Now that we are done with that, we need to proxy the requests to a server that’s running at, say, localhost:8001. Let’s add a method called proxy that does this job, and we can invoke this via a goroutine since we don’t want to be blocking other connections from other clients. So, our infinte loop block will have the proxy function call,

...
    conn, err := l.Accept()
    if err != nil {
        log.Fatal(err)
    }
    go proxy(conn)
...

What does proxy function need to do?

The proxy function needs to - Accept the conn from the client. - Connect to the upstream, in our case, it will be localhost:8001, the server which we are proxying for. - Read data from the client and send it to upstream. - Read data from the upstream and send it to the client. - Close the connections on both ends once it’s done.

So we have,

func proxy(conn net.Conn) {
    defer conn.Close()
    upstream, err := net.Dial("tcp","localhost:8001")
    if err != nil {
        log.Print(err)
        return
    }
    defer upstream.Close()
    
    go io.Copy(upstream, conn)
    
    io.Copy(conn, upstream)
}

It’s worth mentioning here why the first io.Copy is a goroutine while the second is not. We do not want to block copying response from the upstream to the client, until client has finished sending all the data to upstream. I’m highlighting the word finished here because in some cases, such as HTTP it may never happen as the client might not drop the connection. So if the “upstream to client” copy is blocked the because the “client to upstream” is blocking it, then it’s a sticky situation. So we let the client write to upstream in its own time, and whatever we recieve from upstream we send it to client immediately.

In the end, our code looks like,

package main

import (
    "net"
    "log"
    "io"
)

func main() {
    l, err := net.Listen("tcp", "localhost:8000")
    if err != nil {
        log.Fatal(err)
    }

    for {
        conn, err := l.Accept()
        if err != nil {
            log.Fatal(err)
        }
        go proxy(conn)
    }

}

func proxy(conn net.Conn) {
    defer conn.Close()
    upstream, err := net.Dial("tcp","localhost:8001")
    if err != nil {
        log.Print(err)
        return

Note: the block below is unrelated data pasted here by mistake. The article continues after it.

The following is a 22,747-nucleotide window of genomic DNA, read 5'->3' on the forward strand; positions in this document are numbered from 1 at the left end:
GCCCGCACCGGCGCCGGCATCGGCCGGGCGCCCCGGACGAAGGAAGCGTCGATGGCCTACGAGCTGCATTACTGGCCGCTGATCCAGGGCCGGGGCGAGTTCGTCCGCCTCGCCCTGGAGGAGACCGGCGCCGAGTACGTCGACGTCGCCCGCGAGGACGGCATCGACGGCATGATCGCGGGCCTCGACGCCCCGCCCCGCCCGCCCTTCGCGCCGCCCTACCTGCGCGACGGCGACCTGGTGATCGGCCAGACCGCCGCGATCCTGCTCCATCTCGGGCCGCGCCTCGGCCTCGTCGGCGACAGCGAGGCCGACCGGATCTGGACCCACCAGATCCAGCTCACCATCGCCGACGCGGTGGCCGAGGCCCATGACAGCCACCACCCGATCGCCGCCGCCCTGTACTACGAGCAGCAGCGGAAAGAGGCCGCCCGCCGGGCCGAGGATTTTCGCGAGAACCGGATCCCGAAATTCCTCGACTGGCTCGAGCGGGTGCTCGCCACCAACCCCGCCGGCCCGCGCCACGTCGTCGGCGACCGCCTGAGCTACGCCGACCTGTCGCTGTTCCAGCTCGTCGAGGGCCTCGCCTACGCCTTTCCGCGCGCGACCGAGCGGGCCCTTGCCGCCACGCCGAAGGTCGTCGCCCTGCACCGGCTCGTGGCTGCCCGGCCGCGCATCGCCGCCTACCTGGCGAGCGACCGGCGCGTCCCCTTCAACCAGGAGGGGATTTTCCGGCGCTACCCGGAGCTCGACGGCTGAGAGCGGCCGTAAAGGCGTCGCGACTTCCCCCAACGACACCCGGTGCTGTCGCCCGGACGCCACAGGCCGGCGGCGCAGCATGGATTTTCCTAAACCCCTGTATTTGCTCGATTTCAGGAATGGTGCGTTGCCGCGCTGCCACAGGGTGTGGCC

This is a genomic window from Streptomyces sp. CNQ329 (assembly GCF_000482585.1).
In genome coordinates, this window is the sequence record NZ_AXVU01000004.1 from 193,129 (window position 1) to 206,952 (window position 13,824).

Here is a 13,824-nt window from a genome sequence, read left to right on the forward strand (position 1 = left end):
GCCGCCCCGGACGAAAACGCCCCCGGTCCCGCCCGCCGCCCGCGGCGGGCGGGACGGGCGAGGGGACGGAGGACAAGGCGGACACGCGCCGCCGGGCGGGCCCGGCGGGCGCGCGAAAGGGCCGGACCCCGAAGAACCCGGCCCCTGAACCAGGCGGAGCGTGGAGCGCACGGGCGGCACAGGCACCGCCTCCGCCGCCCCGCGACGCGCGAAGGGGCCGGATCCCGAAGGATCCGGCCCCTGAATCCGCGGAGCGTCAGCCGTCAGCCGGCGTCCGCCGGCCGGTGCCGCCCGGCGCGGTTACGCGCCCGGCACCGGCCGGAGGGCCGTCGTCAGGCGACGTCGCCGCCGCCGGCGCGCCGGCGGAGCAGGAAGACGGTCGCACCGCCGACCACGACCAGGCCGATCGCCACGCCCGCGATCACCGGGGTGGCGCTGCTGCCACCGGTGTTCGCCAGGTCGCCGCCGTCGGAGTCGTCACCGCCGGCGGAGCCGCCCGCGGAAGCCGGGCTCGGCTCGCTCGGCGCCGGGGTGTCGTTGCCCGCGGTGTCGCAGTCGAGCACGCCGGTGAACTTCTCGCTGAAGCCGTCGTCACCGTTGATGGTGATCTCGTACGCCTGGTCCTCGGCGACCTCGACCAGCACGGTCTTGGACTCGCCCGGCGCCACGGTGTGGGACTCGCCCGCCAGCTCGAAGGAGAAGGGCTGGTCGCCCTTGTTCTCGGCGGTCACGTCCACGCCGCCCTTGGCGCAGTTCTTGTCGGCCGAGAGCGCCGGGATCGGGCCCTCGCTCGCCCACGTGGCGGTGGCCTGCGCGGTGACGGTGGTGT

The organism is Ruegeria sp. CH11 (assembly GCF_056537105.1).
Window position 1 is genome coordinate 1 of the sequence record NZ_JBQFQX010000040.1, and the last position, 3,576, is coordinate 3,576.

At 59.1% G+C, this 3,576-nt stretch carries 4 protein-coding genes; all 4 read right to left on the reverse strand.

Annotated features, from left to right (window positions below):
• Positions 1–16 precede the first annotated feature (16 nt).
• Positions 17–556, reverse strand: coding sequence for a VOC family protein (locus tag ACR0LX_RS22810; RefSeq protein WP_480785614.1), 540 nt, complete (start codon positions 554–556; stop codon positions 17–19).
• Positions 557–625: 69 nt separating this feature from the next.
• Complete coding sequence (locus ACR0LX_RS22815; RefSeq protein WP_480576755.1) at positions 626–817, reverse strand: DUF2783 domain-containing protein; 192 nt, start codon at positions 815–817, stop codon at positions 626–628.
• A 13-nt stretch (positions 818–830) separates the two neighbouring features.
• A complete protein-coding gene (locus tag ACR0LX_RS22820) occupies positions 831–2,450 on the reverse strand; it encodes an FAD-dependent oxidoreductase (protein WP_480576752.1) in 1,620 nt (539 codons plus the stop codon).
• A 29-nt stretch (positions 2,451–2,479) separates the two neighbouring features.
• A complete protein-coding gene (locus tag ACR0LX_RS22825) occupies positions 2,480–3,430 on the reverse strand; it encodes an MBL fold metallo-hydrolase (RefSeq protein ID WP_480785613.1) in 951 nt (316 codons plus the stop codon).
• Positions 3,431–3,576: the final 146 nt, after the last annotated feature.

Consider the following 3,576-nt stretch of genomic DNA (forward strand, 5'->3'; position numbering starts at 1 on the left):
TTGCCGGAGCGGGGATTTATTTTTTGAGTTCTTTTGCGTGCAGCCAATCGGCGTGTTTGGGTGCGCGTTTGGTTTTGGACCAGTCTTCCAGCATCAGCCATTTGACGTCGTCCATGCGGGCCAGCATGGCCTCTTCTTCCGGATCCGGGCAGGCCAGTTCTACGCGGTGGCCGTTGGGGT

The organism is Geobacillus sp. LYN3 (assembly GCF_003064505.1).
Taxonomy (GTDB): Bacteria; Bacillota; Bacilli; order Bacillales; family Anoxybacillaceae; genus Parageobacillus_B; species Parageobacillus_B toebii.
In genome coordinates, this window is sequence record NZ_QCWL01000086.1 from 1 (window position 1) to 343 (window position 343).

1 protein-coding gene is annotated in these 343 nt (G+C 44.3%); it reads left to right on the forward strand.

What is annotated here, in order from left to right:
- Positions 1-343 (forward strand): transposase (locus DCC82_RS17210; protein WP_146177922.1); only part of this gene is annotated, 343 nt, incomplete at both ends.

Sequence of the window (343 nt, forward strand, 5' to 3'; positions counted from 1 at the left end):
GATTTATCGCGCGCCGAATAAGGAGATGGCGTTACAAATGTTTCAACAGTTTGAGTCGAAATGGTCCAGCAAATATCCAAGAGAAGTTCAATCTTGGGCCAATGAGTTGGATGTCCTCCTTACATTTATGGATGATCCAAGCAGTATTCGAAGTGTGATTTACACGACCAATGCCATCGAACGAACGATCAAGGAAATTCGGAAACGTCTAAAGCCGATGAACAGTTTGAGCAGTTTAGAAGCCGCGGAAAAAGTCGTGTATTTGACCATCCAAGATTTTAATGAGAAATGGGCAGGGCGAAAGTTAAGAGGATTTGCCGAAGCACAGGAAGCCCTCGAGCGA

}
    defer upstream.Close()
    
    go io.Copy(upstream, conn)
    
    io.Copy(conn, upstream)
}

So Let’s start a simple node server at 8001,

var http = require('http');

http.createServer(function (req, res) {
  res.write('Hello from the app!'); 
  res.end(); 
}).listen(8001); 

If you open up the browser and connect to localhost:8000, you’ll get the response from the node server running at 8001.

Now, Writing a proper reverse proxy implementation is a fairly complicated business but Go already has the reverse proxy implementation under the httputils package, part of its rich standard library. Under it is the ReverseProxy struct, it is an HTTP Handler that takes an incoming request and sends it to another server, proxying the response back to the client. We can directly use this to write a simple proxy server by configuring the Director. The role of the “director” is to modify the incoming requests and send them to one of our apps that’s behind it.

package main

import (
    "net/http"
    "net/http/httputil"
    "net/url"
    "log"
)

func main() {
    app_url, err := url.Parse("http://localhost:8001")
    if err != nil {
        panic(err)
    }
    
    director := func (r *http.Request) {
        r.URL.Scheme = app_url.Scheme
        r.URL.Host = app_url.Host
    }

    proxy := &httputil.ReverseProxy{Director: director}
    http.HandleFunc("/", func(w http.ResponseWriter, r *http.Request) {
        proxy.ServeHTTP(w, r)
    })

    log.Fatal(http.ListenAndServe(":8000", nil))

}

Again, this is a very simple proxy server that proxies incoming requests from the localhost:8000 to the app running at localhost:8001. If we now visit localhost:8000 we should get the Hello from the app! message from the node server.

X-Forwarded-Host

To identify the original Host that requested on behalf of the user, we can pass the X-Forwarded-Host. In a long chain of proxies, it can be useful to know the original Host. This stackoverflow thread has some interesting real-life uses of X-Forwarded-Host.

Just adding this extra line in the director function will now pass the Host along the proxy chain.

r.Header.Add("X-Forwarded-Host", r.Host)